Heritage participation refers to a variety of practices that focus on involving the public in relation to cultural heritage. Some of these practices might support co-creation and empowerment, while other practices might merely inform or consult the public — two activities that are not always considered 'genuine' participation.
Hyperlinks are links from one hypertext document to another and usually consist of a highlighted word, phrase, or image. The term was used and elaborated on by Juliette De Maeyer in her article, 'Towards a hyperlinked society: A critical review of link studies'.
Meaning that emerges out of text-context relations. Apart from (often) having a denotational meaning, linguistic and other signs are indexical in that they suggest metapragmatic, metalinguistic, metadiscursive features of meaning. Thus, an utterance may indexically invoke social norms, roles, identities.
According to UNESCO, the concept of ‘intangible heritage’ can be described as “the practices, expressions, knowledge and skills that communities, groups and sometimes individuals recognise as part of their cultural heritage."
Media frames in the context of mass-media communication refers to the way interpretations of a message are encouraged or discouraged. It was first introduced by Erving Goffman in 1974 through his book, ‘Frame Analysis’.
Memes are “a group of digital items sharing common characteristics of content, form; created with awareness of each other; circulated, imitated and transformed via the internet by many” (Phillips, 2016).
A metaphor is a trope, or a figure of speech, that directly refers to one thing by mentioning features of another one; an object, or an idea, is viewed as a metaphor which offers people new ways of examining ideas and viewing the world.
Micro-populations are the material expression of temporary and emerging micro-hegemonies. They group people together by their ‘style’, by the places where they hang out and the places where you can’t find them.
Multimodality is frequently characterized as either the interaction among semiotic modes or the integration of semiotic modes or resources (Poulsen, 2014). It approaches comprehending communication and representation to be more than about language.
What is Culture?
Culture is people’s way of life. It could be communicable, which has to do with language, music and greetings, and non-communicable, which is in terms of food, and dressing, among others.
process of differentiation and demarcation, by which the line is drawn between ‟us” and ‟them” – between the more and the less powerful – and through which social distance is established and maintained (Lister 2004).
Overlexicalization refers to the repetitions of words in order to emphasise a certain concept or definition. It is a process where words are used to persuade and accentuate something within discourse. Often, these words are quasi-synonymous - referring to the same thing in a slightly different tone - and give a sense of overcompleteness. Overlexicalization can be recognised when words are placed within a discourse which aims to persuade and cause to believe in something.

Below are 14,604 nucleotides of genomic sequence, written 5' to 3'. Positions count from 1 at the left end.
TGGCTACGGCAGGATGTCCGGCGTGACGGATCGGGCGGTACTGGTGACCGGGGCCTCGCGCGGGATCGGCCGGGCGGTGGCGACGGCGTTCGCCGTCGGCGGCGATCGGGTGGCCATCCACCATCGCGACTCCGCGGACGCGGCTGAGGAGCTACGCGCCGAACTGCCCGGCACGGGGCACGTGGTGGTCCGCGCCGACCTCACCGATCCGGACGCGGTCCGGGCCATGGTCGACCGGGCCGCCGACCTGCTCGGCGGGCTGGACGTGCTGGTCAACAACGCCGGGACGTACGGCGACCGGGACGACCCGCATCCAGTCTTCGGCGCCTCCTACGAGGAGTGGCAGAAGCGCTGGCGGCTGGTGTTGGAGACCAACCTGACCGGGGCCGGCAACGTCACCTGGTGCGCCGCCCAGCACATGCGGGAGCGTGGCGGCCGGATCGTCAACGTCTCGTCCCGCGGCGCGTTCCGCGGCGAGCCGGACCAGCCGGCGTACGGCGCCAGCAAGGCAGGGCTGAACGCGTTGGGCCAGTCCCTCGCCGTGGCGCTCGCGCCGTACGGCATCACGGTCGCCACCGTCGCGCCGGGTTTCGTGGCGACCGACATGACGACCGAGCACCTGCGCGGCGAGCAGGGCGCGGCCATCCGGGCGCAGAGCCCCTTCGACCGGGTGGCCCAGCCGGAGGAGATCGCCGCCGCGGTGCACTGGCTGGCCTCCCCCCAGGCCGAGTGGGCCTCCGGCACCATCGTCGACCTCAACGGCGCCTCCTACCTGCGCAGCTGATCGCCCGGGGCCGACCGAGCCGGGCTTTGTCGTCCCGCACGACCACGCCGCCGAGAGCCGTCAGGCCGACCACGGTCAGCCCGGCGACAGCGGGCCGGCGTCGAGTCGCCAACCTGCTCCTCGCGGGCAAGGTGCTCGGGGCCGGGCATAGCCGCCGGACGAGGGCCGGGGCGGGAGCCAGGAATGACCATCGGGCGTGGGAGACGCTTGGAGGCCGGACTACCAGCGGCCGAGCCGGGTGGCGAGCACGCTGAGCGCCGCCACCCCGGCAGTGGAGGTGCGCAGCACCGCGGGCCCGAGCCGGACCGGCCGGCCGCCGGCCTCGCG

The picturebook is a storytelling medium that presents its text in both verbal and visual language. According to Barbara Bader (1976), a picturebook is words and illustrations in a total design, “an item of manufacture and a commercial product; a social, cultural, historic document; and foremost, an experience for a [reader / beholder]. As an art form it hinges on the interdependence of pictures and words, on the simultaneous display of two facing pages, and on the drama of the turning page” (ibid., p.1).
Postcolonialism in children’s literature refers to literary works created for children by individuals living in former colonies. This term can also be applied to the analysis and reinterpretation of literary works written from a Western perspective, to present diverse viewpoints.
The public sphere is the realm of communication and debate that came to life with the emergence of mass communication in the form of a relatively small-scale and independent press in the 18th and 19th century.
Refugee literature refers to literary works, including fiction, non-fiction, poetry, and other forms of written expression, that focus on the experiences of refugees. These works often explore the challenges, struggles, and triumphs of individuals or groups who have been forced to leave their homes due to conflict, persecution, or other forms of hardship.
Weng Marc Lim defines the ‘selfie’ as “a self-expressive photograph featuring the photographer as the primary individual” in a “background that is consciously created, modified and shared with others”.
Social Media is “a group of Internet-based applications that build on the ideological and technological foundations of Web 2.0, and that allow the creation and exchange of User Generated Content” (Kaplan & Haenlein, 2010).
Speciesism is the biased belief in the superiority of some species over others. According to this prejudice some animal species are favoured over others, and the human animal is favoured above all other species.
Subcultures consist of people who participate in a lifestyle that is typically regarded as deviant in dominant society. Engagement in such deviant activities usher people to find other like-minded individuals and interact with them in order to build a culture. This helps in the development of perspectives about oneself with relation to others in society (Becker 1963).
Superdiversity (also written as super-diversity) refers to two major changes occurring across the world after the end of the Cold War: (a) new patterns of migration causing demographc changes, and (b) the emerging internet and its generalized spread, influencing all aspects of social, cultural and economic life.
Transmedia Storytelling is a concept that explains the distribution of media content across multiple media platforms. In a multi-layered media landscape, content is no longer confined to one medium, but rather works across media boundaries.